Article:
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By Christine Benz and Shannon Zimmerman | 07-05-2012 01:30 PM

Despite a Rocky Market, Fund Investors Go for Growth

Though performance has been volatile this year, investors have thus far been willing to bet on growthier areas of the stock and bond markets, says Morningstar associate director of fund analysis Shannon Zimmerman.

Christine Benz: Hi, I'm Christine Benz for

Nearly every mutual fund category is in the black for the year-to-date, but it definitely hasn't been a straight line up.

Joining me to discuss some recent trends in mutual fund performance is Shannon Zimmerman. He is associate director of fund analysis for Morningstar.

Shannon, thank you so much for being here.

Shannon Zimmerman: Good to be with you, Christine.

Benz: Shannon, let's start with domestic equity. It's been a volatile year so far.

Zimmerman: It sure has.

Benz: The second quarter was particularly volatile, although June was a great month. Let's discuss the key trend when you look at growth versus value-oriented funds. What are you seeing there?

Zimmerman: On the valuation spectrum there is a definitive trend line, and growth has outperformed value pretty handily--not by a wide margin--but pretty consistently as well, and it's interesting because over the very long period of market history, from 1926 through present, value has typically outperformed, but Jack Bogle did a speech at a Morningstar conference a few years back called the telltale chart, and he pointed out that if you remove just slivers of that time series, the value premium seems go away. So maybe this is one of the slivers where growth is going to outpace value for a while, and it's going to be on valuation grounds, because it's been out of favor for a while.

Benz: So, when you look at why growth has performed so well, what do you conjecture about why investors have preferred growth stocks at the expense of value names recently?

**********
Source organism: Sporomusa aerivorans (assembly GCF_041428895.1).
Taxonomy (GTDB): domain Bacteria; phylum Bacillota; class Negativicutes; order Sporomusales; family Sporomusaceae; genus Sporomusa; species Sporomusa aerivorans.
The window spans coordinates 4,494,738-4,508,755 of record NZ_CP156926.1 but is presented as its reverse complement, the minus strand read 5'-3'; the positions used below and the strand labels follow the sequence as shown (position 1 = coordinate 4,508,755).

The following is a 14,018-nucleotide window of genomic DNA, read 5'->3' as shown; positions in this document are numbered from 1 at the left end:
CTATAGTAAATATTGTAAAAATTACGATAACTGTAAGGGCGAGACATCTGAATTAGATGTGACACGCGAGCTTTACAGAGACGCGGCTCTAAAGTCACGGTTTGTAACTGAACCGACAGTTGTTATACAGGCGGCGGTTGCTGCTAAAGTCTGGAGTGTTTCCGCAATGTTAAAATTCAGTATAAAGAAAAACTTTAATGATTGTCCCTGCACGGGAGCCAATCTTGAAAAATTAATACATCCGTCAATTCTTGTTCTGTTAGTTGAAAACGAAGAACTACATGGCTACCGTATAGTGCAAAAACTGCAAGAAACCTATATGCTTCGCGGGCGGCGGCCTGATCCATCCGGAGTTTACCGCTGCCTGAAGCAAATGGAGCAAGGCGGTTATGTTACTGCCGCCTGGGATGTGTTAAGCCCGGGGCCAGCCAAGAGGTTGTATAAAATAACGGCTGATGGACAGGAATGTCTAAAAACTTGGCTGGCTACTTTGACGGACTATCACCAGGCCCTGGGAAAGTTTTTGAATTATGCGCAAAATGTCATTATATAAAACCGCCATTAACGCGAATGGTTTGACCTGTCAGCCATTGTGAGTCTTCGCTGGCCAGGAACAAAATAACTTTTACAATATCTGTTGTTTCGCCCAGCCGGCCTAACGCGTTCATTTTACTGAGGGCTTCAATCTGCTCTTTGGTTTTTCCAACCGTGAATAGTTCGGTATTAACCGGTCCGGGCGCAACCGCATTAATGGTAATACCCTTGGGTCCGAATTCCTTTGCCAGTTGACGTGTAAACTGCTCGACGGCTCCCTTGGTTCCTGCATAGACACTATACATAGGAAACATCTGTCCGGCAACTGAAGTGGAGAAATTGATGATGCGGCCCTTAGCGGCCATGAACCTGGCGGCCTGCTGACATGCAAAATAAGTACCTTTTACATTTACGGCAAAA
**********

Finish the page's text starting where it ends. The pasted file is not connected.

Zimmerman: It's a really good question. You look at it from the level of government on down to individual investors, and now it's not exactly austerity be gone, but folks are talking more about concern for GDP growth, or growth in general, than they are inflation.

Investors may be taking that as a sign as well: If people are going to step on the gas and even Britain, which has been sort of a champion of austerity for a while, is stepping on the gas with a round of quantitative easing, maybe investors have been anticipating that. Maybe they are just more open to risk because the valuations appear quite attractive. I did a panel at the recent Morningstar conference on tech, and a lot of value investors are going into that traditionally growth sector because the valuations look so compelling relative to the health of the balance sheets of the major companies in that sector. Lo and behold, technology has been one of the best-performing sectors this year, and that makes sense given that growth has done so well.

Benz: When you look across the capitalization spectrum, any notable trends there in terms of large, mid, and small-cap funds?

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